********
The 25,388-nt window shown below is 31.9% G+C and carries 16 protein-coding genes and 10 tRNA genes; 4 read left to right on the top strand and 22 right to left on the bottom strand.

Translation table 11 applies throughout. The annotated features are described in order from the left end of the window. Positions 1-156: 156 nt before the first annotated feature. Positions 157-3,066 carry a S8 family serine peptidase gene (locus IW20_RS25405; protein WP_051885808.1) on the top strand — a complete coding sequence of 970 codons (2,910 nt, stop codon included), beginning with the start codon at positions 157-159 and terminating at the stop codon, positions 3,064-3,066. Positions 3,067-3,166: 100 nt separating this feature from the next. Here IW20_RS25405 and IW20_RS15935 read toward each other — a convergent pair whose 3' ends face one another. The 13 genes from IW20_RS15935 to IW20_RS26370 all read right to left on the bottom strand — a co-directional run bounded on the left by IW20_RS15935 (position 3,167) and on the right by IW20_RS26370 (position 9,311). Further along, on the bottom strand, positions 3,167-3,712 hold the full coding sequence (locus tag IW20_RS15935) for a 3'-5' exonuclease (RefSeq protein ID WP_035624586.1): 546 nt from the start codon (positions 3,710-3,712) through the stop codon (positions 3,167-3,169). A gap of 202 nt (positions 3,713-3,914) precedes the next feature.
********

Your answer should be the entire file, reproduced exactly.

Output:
The 25,388-nt window shown below is 31.9% G+C and carries 16 protein-coding genes and 10 tRNA genes; 4 read left to right on the top strand and 22 right to left on the bottom strand.

Translation table 11 applies throughout. The annotated features are described in order from the left end of the window. Positions 1-156: 156 nt before the first annotated feature. Positions 157-3,066 carry a S8 family serine peptidase gene (locus IW20_RS25405; protein WP_051885808.1) on the top strand — a complete coding sequence of 970 codons (2,910 nt, stop codon included), beginning with the start codon at positions 157-159 and terminating at the stop codon, positions 3,064-3,066. Positions 3,067-3,166: 100 nt separating this feature from the next. Here IW20_RS25405 and IW20_RS15935 read toward each other — a convergent pair whose 3' ends face one another. The 13 genes from IW20_RS15935 to IW20_RS26370 all read right to left on the bottom strand — a co-directional run bounded on the left by IW20_RS15935 (position 3,167) and on the right by IW20_RS26370 (position 9,311). Further along, on the bottom strand, positions 3,167-3,712 hold the full coding sequence (locus tag IW20_RS15935) for a 3'-5' exonuclease (RefSeq protein ID WP_035624586.1): 546 nt from the start codon (positions 3,710-3,712) through the stop codon (positions 3,167-3,169). A gap of 202 nt (positions 3,713-3,914) precedes the next feature.